Swarms of Chinese tourists have ditched social distancing rules and flocked to scenic spots in China to enjoy their first major holiday after the country claimed to have contained its COVID-19 outbreak.

Shocking footage from Sunday shows Huangshan Mountain, a famous hiking site in Anhui, jam-packed with people standing shoulder to shoulder, some even without wearing a mask. 

Similar scenes have also been spotted in other popular tourist attractions over the weekend as hundreds of millions of Chinese celebrate the National Day holiday.

Hordes of visitors are pictured at the Datang Everbright City in Xi'an, central China

Huangshan in Anhui, China, was swamped by tourists over the weekend

Swarms of Chinese tourists have ditched social distancing rules to enjoy China’s first major holiday since the country claimed to have contained its COVID-19 outbreak

Shocking footage from Sunday shows Huangshan Mountain, a famous hiking site in Anhui, jam-packed with people

The Datang Everbright City, a popular tourist attraction in central Chinese city Xi¿an, is seen being filled to the brim with tourists over the weekend

Also known as China’s Golden Week, the eight-day holiday starting from October 1 marks the founding of the People’s Republic of China in 1949 as people flock to tourist attractions

Also known as China’s Golden Week, the eight-day holiday starting from October 1 marks the founding of the People’s Republic of China in 1949 and sees an astonishing annual movement of people trying to get home or travel.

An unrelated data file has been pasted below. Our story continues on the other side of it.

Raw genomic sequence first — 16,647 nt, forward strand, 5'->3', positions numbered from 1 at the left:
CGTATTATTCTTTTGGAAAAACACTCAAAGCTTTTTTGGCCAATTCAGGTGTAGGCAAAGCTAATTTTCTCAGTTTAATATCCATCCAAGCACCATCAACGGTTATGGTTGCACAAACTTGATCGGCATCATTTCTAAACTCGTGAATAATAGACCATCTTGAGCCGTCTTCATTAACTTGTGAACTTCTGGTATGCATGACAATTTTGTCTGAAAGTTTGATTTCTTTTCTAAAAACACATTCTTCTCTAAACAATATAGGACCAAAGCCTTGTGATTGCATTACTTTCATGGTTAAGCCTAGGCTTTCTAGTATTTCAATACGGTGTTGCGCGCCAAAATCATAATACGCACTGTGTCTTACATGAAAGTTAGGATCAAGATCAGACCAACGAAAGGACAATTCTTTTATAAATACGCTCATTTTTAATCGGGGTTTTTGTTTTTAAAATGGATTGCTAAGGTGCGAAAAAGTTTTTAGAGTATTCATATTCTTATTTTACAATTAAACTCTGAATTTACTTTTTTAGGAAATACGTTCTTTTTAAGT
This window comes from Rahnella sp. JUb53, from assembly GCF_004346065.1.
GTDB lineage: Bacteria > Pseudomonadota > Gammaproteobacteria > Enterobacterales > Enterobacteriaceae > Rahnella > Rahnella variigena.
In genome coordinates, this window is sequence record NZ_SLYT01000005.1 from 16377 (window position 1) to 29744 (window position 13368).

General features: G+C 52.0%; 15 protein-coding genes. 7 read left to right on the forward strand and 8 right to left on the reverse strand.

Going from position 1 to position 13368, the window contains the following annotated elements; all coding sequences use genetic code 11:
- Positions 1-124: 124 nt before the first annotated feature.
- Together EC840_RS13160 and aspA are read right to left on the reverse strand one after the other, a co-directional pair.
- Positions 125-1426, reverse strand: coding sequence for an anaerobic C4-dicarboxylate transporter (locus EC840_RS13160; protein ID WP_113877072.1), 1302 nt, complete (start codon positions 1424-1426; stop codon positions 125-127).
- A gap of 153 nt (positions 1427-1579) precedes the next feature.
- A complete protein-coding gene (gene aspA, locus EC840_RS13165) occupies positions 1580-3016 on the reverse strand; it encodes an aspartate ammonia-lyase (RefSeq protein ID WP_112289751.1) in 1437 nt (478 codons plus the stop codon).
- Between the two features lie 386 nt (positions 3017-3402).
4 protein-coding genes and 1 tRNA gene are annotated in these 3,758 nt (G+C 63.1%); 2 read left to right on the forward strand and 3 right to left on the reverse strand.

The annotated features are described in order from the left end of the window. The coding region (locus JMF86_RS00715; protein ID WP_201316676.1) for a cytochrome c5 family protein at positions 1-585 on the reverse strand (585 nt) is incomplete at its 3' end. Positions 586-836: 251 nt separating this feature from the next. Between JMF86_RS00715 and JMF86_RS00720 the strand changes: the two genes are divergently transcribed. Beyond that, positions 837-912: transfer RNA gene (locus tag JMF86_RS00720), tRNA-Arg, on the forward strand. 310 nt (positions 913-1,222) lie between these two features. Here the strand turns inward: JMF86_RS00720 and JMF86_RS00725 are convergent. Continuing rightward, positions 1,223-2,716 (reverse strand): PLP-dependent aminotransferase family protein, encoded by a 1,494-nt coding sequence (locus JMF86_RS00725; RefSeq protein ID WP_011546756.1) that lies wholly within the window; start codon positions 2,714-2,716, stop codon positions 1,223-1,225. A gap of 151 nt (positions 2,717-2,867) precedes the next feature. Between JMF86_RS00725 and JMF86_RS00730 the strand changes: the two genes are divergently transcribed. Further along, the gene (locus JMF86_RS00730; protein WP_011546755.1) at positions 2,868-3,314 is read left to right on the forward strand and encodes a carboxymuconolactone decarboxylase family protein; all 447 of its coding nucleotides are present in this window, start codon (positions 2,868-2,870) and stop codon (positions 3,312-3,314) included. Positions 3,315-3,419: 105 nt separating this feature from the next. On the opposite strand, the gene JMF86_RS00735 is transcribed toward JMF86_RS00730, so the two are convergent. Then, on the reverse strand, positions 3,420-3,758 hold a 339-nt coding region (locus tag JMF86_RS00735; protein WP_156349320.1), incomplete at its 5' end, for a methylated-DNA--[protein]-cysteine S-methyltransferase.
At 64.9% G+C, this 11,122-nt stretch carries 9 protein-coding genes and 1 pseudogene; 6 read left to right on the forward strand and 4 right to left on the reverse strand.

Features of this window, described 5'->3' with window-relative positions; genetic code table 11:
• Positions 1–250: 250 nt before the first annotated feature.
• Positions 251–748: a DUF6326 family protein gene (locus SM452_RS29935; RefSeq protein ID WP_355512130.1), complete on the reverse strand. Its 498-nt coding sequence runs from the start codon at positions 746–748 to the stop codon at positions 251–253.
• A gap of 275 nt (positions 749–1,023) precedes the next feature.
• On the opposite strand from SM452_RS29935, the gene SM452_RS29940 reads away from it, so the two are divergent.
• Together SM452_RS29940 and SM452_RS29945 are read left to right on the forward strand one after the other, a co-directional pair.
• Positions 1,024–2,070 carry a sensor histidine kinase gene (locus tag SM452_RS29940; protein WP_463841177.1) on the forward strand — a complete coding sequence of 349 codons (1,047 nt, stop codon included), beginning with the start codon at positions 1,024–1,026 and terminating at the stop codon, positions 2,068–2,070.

But this year has added significance to the country which is rebounding from the coronavirus outbreak and parading the freedom to travel after months long of lockdowns and restrictions.

As travel demand soared following the health crisis, Chinese officials also began promoting what state media called ‘revenge travel’ by offering ticket sales and free entries to beauty spots in a bid to rejuvenate the economy.

Since Thursday, renowned Chinese tourist attractions, including the Great Wall and Shanghai Disneyland, have been swamped with visitors while passengers flooded train stations and airports.

Swarms of tourists are seen visiting the West Lake in Hangzhou

A popular tourist attraction in south-western Chinese city Chengdu is seen being jam-packed with people

As travel demand soared following the health crisis, Chinese officials also began promoting what state media called ‘revenge travel’ during the eight-day National Day holiday by offering ticket sales and free entries to beauty spots in a bid to rejuvenate the economy

The Datang Everbright City in Xi'an is seen being filled to the brim with tourists

Footage filmed in Anhui province¿s Huangshan shows swarms of visitors stuck in a long queue at the hiking site

Swarms of Chinese tourists have flocked to scenic spots around the country to enjoy China’s first major holiday since the country claimed to have contained its COVID-19 outbreak

Since Thursday, renowned Chinese tourist attractions, including the Great Wall and Shanghai Disneyland, have been swamped with visitors. Tourists are pictured visiting the Badaling Great Wall on the fourth day of the National Day and Mid-Autumn Festival holiday on October 4

Since Thursday, renowned Chinese tourist attractions, including the Great Wall and Shanghai Disneyland, have been swamped with visitors. Tourists are pictured visiting the Badaling Great Wall on the fourth day of the National Day and Mid-Autumn Festival holiday on October 4